Saturday, May 24, 2008

The Remarkale Chemistry of Poison Ivy

I’ve always thought that one of the characteristics of an effective blog is the author’s ability to take an everyday experience that happens to him or her and use it to further the overall goal of the blog. The overall goal of this blog is to make me really observe, understand and dial in to the annual process of how the living world wakes up, a good part of which is understanding what goes on in plants all around us, and how those processes work. The good news today is that one of those great, to-the-point experiences has happened to me; the bad news is that it really, really itches.

Tangent: Actually, a pretty reasonable characteristic of an effective blog would be if anyone ever read it, but we’ll just leave that one aside for now…

One of the goals of the Twin Corral Box Canyon trip was to explore all of the side canyons we missed in 2001, and in this we were largely successful. The last one we explored on Monday was one we’d bypassed on the first trip: a narrow canyon blocked by a thick mini-jungle of vegetation. This time we bush-whacked our way up it, getting scratched and whacked by willows, Gambel Oak and brush of various types. The going was slow, and Steve and I split up, each trying different routes up and out of the jungle. From about 50 feet ahead and to the left of me, Steve called out, “Hey, there’s Poison Ivy in here.”

Now one of my weaknesses as an outdoorsman is that I have never learned to accurately identify Poison Ivy. So I called back, “What’s it look like?” After a moment Steve called back, “Uh green… and leafy…” Thanks, Steve.

Steve found a good path up and out of the jungle, and onto some slickrock where we found decent hand and footholds that brought us up to a slickrock saddle separating the 2 main forks of the side canyon. We poked around for several minutes, agreeing that we should wash our legs when we got back down at the first decent pool of water we found, in case we’d brushed up against the Poison Ivy. We returned the way we came, then continued hiking down-canyon another 10 minutes or so before finding a pool and washing our legs, probably 30-40 minutes after first encountering the Poison Ivy.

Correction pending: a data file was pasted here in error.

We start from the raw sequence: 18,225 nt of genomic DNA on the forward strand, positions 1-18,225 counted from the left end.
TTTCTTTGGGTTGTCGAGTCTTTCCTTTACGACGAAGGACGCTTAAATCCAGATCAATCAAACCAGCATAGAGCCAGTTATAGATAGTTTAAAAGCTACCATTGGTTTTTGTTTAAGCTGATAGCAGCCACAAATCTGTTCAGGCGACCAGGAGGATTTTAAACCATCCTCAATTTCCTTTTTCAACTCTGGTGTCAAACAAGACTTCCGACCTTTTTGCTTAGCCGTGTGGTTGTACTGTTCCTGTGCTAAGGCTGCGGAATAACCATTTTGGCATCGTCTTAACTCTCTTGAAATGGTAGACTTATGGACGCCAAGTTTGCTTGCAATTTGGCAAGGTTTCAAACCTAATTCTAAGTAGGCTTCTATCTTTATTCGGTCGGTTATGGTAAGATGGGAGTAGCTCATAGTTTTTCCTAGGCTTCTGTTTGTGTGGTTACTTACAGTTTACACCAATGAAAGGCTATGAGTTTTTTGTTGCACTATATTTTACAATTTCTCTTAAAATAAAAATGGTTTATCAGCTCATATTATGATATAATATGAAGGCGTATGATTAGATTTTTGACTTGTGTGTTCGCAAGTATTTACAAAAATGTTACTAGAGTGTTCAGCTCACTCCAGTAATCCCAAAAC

Thursday morning I woke up with a violently itchy rash across the back of my left upper leg, and a spot on my left knee, and since then, I’ve committed myself to understanding how Poison Ivy does its thing.

Poison Ivy, Toxicodendron radicans, grows in every US state except Alaska, Hawaii and California. California of course has plenty of the closely-related, and similarly functioning Toxicodendron diversilobum, or Poison Oak as it is commonly known. Both plants are misnamed. They are neither Ivy nor Oak, but actually woody vines that grow either as climbing vines or low ground-shrubs.

In the East, Poison Ivy is common in all sorts of wooded or partially-wooded areas, and does really well in “disturbed” or cleared locations. In fact, one of the interesting things about Poison Ivy in the East is that its frequency is apparently much greater today than it was prior to European settlement, due to all the subsequent “disturbance” of forest and woodland.

But in the West, the only time I seem to come across Poison Ivy is in canyon bottoms. In fact certain canyons, like the Black Canyon of the Gunnison in Colorado or Young’s Canyon off the Dark Canyon in Southern Utah, are notorious Poison Ivy “hot spots”.

The sap of Poison Ivy, Poison Oak and other Toxicodendron species contains stuff called urushiol. Urushiol isn’t a specific chemical, but rather a class of chemicals, more specifically known as catechols, each of which is characterized by a Benzene ring with a long “tail” of additional Carbon and Hydrogen atoms.

Quick Chemistry Review: Benzene is a common organic chemical compound used in lots of plastics. (It used to be an additive in gasoline until it’s carcinogenic properties became clear.) A single Benzene molecule has 6 Carbon and 6 Hydrogen atoms and forms a hexagonal ring. A “tail” is a series of additional atoms in a linear structure attached to the main hexagonal ring.